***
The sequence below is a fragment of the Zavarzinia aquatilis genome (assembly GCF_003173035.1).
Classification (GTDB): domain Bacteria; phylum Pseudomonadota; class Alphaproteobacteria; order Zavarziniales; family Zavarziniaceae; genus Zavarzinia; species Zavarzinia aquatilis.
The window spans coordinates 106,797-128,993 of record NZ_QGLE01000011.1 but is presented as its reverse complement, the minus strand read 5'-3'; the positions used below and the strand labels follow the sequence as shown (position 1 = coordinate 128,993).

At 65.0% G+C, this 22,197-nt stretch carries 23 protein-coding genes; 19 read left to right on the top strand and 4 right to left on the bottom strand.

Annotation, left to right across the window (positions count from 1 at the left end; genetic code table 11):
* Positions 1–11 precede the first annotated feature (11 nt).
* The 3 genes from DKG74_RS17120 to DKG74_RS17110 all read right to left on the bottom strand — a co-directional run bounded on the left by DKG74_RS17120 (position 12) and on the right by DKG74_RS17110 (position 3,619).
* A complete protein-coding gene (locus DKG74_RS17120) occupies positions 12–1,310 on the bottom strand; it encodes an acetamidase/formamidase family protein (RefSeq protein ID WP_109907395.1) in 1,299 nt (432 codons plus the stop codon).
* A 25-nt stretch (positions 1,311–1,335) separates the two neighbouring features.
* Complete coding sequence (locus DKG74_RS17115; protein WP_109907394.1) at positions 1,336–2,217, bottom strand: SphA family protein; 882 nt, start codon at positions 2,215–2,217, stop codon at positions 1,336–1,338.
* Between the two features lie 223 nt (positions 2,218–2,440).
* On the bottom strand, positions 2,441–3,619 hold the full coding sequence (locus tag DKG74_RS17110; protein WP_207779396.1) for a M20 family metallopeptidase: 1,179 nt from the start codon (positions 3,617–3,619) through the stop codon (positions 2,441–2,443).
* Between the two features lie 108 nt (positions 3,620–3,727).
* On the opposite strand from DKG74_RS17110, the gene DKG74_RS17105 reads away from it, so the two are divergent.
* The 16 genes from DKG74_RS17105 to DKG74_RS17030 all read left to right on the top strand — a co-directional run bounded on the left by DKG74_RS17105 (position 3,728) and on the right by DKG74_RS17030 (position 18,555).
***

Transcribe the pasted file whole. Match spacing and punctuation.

The sequence below is a fragment of the Zavarzinia aquatilis genome (assembly GCF_003173035.1).
Classification (GTDB): domain Bacteria; phylum Pseudomonadota; class Alphaproteobacteria; order Zavarziniales; family Zavarziniaceae; genus Zavarzinia; species Zavarzinia aquatilis.
The window spans coordinates 106,797-128,993 of record NZ_QGLE01000011.1 but is presented as its reverse complement, the minus strand read 5'-3'; the positions used below and the strand labels follow the sequence as shown (position 1 = coordinate 128,993).

At 65.0% G+C, this 22,197-nt stretch carries 23 protein-coding genes; 19 read left to right on the top strand and 4 right to left on the bottom strand.

Annotation, left to right across the window (positions count from 1 at the left end; genetic code table 11):
* Positions 1–11 precede the first annotated feature (11 nt).
* The 3 genes from DKG74_RS17120 to DKG74_RS17110 all read right to left on the bottom strand — a co-directional run bounded on the left by DKG74_RS17120 (position 12) and on the right by DKG74_RS17110 (position 3,619).
* A complete protein-coding gene (locus DKG74_RS17120) occupies positions 12–1,310 on the bottom strand; it encodes an acetamidase/formamidase family protein (RefSeq protein ID WP_109907395.1) in 1,299 nt (432 codons plus the stop codon).
* A 25-nt stretch (positions 1,311–1,335) separates the two neighbouring features.
* Complete coding sequence (locus DKG74_RS17115; protein WP_109907394.1) at positions 1,336–2,217, bottom strand: SphA family protein; 882 nt, start codon at positions 2,215–2,217, stop codon at positions 1,336–1,338.
* Between the two features lie 223 nt (positions 2,218–2,440).
* On the bottom strand, positions 2,441–3,619 hold the full coding sequence (locus tag DKG74_RS17110; protein WP_207779396.1) for a M20 family metallopeptidase: 1,179 nt from the start codon (positions 3,617–3,619) through the stop codon (positions 2,441–2,443).
* Between the two features lie 108 nt (positions 3,620–3,727).
* On the opposite strand from DKG74_RS17110, the gene DKG74_RS17105 reads away from it, so the two are divergent.
* The 16 genes from DKG74_RS17105 to DKG74_RS17030 all read left to right on the top strand — a co-directional run bounded on the left by DKG74_RS17105 (position 3,728) and on the right by DKG74_RS17030 (position 18,555).